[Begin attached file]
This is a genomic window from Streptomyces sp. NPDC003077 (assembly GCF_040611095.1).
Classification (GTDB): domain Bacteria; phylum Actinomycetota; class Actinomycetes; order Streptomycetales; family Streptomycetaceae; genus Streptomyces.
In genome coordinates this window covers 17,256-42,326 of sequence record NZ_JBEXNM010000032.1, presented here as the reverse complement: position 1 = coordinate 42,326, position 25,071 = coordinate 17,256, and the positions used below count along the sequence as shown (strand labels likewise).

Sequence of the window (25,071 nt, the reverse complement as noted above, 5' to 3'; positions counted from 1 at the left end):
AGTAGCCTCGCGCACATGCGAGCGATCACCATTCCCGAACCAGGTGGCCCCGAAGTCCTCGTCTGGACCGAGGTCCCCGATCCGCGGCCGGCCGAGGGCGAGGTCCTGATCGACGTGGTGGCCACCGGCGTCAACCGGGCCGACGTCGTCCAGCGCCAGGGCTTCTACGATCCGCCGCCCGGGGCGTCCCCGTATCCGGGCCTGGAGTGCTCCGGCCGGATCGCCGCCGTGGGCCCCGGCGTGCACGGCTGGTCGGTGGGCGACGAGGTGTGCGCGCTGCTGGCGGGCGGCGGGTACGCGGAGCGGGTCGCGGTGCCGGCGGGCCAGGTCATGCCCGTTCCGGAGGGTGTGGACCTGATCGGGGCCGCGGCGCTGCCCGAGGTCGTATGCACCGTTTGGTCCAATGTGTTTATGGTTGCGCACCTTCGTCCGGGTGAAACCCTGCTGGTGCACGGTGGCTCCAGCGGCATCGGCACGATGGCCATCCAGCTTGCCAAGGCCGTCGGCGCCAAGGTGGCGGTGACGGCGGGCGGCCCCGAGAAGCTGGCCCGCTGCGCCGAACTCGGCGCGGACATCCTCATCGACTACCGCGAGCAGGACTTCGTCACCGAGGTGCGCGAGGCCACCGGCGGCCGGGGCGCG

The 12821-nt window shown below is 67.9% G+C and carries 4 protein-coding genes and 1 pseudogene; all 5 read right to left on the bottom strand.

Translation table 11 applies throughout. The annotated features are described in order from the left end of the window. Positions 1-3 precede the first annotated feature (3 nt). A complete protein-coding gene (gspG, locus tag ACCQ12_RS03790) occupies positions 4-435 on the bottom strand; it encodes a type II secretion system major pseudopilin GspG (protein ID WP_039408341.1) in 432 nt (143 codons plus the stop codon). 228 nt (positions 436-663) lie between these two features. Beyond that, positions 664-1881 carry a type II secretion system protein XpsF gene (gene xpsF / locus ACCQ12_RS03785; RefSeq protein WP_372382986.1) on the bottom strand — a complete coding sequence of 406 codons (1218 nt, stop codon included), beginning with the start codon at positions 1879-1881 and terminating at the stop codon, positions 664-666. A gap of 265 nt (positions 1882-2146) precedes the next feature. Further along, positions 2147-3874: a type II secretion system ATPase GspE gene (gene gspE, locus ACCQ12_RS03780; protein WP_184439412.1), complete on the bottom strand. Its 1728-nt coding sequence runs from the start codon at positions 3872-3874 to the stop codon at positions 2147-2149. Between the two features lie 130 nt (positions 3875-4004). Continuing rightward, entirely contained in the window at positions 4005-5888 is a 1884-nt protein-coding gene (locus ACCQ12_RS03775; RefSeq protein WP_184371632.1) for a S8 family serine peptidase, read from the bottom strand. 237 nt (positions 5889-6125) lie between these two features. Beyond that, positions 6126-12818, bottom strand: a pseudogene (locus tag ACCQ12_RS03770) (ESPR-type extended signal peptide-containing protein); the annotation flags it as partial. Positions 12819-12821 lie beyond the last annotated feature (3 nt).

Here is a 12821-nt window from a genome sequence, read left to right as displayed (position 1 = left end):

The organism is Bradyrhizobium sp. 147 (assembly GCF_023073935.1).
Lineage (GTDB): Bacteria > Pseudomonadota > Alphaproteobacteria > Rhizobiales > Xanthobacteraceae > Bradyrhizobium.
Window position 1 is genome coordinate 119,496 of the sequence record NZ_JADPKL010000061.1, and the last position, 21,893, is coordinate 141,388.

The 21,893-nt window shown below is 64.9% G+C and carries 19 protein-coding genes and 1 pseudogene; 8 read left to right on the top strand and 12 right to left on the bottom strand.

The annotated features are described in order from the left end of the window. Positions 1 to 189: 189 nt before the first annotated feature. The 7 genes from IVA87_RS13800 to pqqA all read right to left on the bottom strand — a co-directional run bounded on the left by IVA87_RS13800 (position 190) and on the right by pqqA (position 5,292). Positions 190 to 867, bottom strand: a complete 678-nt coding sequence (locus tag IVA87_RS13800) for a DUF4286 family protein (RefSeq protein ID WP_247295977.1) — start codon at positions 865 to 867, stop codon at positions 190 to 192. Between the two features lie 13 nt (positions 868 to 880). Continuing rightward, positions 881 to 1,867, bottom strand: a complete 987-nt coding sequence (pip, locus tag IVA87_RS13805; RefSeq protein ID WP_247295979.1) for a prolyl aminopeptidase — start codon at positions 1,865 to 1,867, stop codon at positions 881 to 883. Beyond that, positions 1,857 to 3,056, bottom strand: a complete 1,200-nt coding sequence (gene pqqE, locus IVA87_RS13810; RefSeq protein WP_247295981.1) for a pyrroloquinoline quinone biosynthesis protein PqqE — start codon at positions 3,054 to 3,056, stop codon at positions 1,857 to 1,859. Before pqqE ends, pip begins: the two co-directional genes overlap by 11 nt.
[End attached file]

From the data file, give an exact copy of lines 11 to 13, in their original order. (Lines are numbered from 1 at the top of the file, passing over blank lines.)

Window position 1 is genome coordinate 119,496 of the sequence record NZ_JADPKL010000061.1, and the last position, 21,893, is coordinate 141,388.

The 21,893-nt window shown below is 64.9% G+C and carries 19 protein-coding genes and 1 pseudogene; 8 read left to right on the top strand and 12 right to left on the bottom strand.

The annotated features are described in order from the left end of the window. Positions 1 to 189: 189 nt before the first annotated feature. The 7 genes from IVA87_RS13800 to pqqA all read right to left on the bottom strand — a co-directional run bounded on the left by IVA87_RS13800 (position 190) and on the right by pqqA (position 5,292). Positions 190 to 867, bottom strand: a complete 678-nt coding sequence (locus tag IVA87_RS13800) for a DUF4286 family protein (RefSeq protein ID WP_247295977.1) — start codon at positions 865 to 867, stop codon at positions 190 to 192. Between the two features lie 13 nt (positions 868 to 880). Continuing rightward, positions 881 to 1,867, bottom strand: a complete 987-nt coding sequence (pip, locus tag IVA87_RS13805; RefSeq protein ID WP_247295979.1) for a prolyl aminopeptidase — start codon at positions 1,865 to 1,867, stop codon at positions 881 to 883. Beyond that, positions 1,857 to 3,056, bottom strand: a complete 1,200-nt coding sequence (gene pqqE, locus IVA87_RS13810; RefSeq protein WP_247295981.1) for a pyrroloquinoline quinone biosynthesis protein PqqE — start codon at positions 3,054 to 3,056, stop codon at positions 1,857 to 1,859. Before pqqE ends, pip begins: the two co-directional genes overlap by 11 nt.